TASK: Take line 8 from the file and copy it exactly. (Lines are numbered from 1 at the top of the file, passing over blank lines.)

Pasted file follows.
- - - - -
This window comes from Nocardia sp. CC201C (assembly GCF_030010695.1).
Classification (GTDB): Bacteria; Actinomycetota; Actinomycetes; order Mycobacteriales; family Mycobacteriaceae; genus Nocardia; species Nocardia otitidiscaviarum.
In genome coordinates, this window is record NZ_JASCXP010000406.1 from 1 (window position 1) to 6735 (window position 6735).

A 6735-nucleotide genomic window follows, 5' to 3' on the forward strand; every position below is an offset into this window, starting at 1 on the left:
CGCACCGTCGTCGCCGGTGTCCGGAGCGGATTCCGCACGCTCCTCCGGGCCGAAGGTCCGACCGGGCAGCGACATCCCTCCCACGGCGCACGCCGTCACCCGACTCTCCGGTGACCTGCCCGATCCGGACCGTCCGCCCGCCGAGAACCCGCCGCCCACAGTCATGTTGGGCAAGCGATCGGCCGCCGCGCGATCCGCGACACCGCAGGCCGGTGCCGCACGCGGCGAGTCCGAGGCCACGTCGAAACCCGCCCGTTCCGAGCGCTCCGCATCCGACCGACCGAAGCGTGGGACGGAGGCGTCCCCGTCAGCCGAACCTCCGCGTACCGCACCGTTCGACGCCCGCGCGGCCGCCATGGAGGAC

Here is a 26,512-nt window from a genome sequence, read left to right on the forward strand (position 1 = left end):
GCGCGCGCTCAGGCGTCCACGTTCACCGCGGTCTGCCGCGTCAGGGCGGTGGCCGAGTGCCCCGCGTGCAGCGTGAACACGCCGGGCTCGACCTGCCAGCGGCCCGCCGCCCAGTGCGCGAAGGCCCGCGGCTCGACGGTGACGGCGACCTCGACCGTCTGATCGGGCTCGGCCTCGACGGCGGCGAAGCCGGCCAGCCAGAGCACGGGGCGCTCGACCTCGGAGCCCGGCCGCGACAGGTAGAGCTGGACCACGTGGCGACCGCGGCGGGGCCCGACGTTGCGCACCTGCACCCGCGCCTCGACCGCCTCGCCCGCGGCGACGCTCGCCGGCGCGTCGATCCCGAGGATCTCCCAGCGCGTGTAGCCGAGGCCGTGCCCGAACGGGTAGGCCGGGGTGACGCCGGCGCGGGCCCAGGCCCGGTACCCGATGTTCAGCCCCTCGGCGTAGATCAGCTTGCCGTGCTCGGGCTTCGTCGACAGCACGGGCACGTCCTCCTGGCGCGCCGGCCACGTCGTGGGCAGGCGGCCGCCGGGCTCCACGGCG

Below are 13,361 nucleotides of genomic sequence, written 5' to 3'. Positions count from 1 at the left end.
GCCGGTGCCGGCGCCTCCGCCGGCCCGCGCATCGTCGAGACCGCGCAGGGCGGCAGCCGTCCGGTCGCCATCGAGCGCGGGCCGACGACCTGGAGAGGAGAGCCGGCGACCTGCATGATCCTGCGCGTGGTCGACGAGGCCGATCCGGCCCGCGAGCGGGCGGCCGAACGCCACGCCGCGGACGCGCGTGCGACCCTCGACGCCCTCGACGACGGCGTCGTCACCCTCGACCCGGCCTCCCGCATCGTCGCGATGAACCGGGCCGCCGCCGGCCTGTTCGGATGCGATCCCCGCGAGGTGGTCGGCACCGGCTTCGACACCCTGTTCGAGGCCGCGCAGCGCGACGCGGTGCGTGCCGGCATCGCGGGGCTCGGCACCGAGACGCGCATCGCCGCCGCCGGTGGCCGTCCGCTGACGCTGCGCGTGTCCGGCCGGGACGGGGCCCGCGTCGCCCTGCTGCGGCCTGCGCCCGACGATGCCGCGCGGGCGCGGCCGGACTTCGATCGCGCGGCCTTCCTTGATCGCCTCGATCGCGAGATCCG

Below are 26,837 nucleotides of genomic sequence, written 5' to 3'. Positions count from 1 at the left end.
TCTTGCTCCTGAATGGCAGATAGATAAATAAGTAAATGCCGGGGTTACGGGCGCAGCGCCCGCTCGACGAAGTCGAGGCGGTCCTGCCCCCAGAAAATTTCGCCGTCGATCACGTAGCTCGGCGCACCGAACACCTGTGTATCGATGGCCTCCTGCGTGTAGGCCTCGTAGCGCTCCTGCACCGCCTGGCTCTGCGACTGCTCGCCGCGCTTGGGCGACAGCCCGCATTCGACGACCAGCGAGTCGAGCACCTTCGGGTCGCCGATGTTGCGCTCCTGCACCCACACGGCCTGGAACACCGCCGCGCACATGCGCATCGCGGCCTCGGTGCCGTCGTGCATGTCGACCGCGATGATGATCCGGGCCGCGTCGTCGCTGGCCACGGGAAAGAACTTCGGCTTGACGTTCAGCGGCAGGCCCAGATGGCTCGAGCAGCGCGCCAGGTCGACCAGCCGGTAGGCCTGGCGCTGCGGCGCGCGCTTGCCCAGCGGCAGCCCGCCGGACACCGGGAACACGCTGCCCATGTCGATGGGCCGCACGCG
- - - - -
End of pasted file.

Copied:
Below are 13,361 nucleotides of genomic sequence, written 5' to 3'. Positions count from 1 at the left end.